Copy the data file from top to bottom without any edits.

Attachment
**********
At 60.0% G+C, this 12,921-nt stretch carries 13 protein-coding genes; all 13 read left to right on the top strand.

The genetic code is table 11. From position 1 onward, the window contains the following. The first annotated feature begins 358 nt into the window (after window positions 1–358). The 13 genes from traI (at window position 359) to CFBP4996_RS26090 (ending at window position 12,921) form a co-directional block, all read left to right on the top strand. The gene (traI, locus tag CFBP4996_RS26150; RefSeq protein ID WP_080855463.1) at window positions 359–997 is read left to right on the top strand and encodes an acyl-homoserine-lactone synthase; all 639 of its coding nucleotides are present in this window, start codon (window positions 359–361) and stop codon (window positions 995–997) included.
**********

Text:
At 60.0% G+C, this 12,921-nt stretch carries 13 protein-coding genes; all 13 read left to right on the top strand.

The genetic code is table 11. From position 1 onward, the window contains the following. The first annotated feature begins 358 nt into the window (after window positions 1–358). The 13 genes from traI (at window position 359) to CFBP4996_RS26090 (ending at window position 12,921) form a co-directional block, all read left to right on the top strand. The gene (traI, locus tag CFBP4996_RS26150; RefSeq protein ID WP_080855463.1) at window positions 359–997 is read left to right on the top strand and encodes an acyl-homoserine-lactone synthase; all 639 of its coding nucleotides are present in this window, start codon (window positions 359–361) and stop codon (window positions 995–997) included.